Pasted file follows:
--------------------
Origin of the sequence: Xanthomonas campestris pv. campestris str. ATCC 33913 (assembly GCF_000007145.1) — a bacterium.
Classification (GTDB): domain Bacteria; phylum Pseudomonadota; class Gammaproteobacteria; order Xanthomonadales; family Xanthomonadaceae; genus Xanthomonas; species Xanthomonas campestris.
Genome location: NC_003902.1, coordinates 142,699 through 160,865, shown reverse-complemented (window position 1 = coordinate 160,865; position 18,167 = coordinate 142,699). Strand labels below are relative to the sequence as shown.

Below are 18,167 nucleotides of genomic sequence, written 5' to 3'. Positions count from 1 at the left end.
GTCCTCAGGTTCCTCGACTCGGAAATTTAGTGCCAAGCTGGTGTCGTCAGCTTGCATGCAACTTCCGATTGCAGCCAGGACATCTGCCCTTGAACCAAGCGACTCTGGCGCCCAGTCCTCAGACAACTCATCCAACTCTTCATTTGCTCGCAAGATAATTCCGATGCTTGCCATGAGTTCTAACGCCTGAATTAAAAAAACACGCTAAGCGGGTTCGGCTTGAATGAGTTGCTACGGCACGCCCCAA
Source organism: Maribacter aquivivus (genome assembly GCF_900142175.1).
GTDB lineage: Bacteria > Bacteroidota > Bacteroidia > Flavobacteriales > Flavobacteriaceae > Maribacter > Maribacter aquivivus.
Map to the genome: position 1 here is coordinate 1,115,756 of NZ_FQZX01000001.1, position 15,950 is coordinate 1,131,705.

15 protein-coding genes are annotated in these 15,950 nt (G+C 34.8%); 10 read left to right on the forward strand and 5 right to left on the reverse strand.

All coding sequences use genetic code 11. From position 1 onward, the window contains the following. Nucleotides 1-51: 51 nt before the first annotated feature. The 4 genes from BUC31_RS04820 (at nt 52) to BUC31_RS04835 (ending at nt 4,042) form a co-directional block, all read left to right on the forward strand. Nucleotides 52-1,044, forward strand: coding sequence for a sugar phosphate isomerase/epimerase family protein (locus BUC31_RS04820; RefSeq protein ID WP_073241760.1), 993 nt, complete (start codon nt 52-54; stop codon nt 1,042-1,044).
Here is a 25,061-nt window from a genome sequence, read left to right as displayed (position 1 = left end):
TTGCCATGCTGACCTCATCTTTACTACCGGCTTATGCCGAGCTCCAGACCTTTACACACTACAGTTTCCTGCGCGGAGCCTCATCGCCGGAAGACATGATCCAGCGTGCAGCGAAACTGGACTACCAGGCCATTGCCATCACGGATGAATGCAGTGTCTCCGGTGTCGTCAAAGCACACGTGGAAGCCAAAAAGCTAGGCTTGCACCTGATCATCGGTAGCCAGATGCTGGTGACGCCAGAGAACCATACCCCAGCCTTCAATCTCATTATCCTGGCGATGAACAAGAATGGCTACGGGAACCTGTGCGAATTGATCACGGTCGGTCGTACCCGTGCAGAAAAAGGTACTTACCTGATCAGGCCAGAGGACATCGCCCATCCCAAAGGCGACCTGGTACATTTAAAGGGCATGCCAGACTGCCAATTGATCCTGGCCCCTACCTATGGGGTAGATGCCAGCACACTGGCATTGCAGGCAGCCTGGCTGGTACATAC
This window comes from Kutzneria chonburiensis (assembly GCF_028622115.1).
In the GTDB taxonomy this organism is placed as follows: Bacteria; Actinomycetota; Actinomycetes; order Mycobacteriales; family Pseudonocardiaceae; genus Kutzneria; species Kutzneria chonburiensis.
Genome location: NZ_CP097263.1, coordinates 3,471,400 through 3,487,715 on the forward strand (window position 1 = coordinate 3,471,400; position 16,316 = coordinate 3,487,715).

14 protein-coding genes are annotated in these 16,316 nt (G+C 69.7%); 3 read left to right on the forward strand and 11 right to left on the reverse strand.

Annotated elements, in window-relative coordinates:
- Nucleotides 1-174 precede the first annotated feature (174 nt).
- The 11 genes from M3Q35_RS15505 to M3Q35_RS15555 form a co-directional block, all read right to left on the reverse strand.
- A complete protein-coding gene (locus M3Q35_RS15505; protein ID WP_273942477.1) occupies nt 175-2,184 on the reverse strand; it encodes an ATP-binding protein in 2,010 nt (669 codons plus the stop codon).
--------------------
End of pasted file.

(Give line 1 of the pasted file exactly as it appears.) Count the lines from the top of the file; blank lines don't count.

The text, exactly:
Origin of the sequence: Xanthomonas campestris pv. campestris str. ATCC 33913 (assembly GCF_000007145.1) — a bacterium.